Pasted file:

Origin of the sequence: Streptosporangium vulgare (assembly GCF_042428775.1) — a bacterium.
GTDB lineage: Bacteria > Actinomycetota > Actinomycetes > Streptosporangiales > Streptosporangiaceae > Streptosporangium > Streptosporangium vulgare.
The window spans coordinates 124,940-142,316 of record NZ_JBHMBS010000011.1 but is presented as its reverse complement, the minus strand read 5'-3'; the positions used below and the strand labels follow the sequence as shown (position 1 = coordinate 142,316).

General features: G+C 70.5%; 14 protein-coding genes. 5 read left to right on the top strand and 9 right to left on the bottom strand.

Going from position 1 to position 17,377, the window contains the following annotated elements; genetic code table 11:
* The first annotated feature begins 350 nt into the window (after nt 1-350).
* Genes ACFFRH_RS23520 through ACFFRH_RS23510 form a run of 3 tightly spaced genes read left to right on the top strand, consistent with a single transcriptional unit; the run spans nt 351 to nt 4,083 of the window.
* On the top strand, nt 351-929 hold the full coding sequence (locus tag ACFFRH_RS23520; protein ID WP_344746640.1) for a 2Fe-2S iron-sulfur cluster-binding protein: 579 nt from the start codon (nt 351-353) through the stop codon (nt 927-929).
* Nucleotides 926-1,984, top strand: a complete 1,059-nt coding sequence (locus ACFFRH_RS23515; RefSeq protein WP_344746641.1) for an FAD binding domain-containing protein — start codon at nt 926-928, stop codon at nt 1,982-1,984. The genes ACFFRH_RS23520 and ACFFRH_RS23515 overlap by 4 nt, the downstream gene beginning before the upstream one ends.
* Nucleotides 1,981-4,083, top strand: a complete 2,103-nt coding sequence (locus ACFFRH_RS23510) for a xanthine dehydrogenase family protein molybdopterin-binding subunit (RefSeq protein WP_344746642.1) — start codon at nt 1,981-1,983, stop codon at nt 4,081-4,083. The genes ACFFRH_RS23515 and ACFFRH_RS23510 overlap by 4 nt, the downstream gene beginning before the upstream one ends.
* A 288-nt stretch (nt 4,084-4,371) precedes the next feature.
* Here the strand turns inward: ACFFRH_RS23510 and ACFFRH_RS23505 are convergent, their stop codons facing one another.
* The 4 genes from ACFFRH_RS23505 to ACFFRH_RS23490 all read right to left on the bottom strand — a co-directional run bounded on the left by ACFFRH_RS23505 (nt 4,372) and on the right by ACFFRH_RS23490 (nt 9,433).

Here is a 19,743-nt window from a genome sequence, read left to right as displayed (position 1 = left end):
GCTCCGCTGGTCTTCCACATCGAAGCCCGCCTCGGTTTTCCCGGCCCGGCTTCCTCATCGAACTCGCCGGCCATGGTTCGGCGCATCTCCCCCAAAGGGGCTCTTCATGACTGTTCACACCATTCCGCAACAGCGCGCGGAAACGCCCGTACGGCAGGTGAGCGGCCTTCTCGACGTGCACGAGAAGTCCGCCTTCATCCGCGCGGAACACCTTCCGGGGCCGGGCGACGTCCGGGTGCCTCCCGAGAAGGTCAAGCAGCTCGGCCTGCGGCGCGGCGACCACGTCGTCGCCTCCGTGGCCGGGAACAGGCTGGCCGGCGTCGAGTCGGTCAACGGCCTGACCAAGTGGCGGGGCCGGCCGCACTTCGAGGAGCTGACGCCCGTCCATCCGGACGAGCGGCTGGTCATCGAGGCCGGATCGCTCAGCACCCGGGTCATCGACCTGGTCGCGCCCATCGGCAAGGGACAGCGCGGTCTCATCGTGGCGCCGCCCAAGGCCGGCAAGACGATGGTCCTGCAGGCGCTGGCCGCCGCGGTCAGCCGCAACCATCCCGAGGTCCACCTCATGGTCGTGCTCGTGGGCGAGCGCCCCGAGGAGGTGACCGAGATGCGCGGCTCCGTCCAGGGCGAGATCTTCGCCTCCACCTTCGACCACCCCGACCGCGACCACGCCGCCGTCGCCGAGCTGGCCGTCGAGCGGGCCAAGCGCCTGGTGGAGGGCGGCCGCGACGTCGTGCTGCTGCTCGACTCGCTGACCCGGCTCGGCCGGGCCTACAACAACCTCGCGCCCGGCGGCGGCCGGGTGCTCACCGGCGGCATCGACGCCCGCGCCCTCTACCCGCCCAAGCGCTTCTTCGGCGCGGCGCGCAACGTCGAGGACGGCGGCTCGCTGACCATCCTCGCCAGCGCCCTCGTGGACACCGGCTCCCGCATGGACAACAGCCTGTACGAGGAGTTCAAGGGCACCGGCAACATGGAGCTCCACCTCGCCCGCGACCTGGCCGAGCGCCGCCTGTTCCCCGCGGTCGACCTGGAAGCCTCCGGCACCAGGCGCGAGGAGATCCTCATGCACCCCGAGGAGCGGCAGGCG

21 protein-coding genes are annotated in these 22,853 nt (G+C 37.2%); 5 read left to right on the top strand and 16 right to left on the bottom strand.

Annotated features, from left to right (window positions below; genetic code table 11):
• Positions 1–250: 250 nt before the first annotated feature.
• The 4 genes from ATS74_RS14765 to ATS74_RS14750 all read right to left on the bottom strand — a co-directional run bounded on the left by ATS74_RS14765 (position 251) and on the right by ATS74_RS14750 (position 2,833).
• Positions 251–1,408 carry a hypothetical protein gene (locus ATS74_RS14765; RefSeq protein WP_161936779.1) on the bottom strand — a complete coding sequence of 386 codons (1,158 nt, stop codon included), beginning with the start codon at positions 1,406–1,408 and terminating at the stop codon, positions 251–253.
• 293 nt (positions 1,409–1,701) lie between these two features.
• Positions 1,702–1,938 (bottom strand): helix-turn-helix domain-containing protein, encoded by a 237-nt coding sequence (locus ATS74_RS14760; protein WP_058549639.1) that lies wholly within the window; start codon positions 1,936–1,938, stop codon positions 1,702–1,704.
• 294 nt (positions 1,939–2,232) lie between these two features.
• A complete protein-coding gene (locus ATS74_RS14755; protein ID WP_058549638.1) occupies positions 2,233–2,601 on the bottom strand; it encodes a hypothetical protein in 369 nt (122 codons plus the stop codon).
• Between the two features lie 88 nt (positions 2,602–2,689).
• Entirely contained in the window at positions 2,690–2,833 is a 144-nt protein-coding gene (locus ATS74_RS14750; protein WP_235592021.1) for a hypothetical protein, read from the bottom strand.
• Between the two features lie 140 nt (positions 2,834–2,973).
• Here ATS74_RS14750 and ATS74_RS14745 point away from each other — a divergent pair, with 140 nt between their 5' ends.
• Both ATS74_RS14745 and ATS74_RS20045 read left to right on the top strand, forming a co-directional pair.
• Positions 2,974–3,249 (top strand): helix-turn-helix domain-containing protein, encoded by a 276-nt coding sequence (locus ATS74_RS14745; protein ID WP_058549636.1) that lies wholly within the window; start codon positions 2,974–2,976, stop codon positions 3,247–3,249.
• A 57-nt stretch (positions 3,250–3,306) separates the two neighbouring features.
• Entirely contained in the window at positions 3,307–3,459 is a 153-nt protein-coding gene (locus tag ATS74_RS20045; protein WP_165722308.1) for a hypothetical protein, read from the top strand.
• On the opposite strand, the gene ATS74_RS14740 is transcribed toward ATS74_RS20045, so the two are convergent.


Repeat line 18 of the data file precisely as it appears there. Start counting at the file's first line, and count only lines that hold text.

• Positions 1–250: 250 nt before the first annotated feature.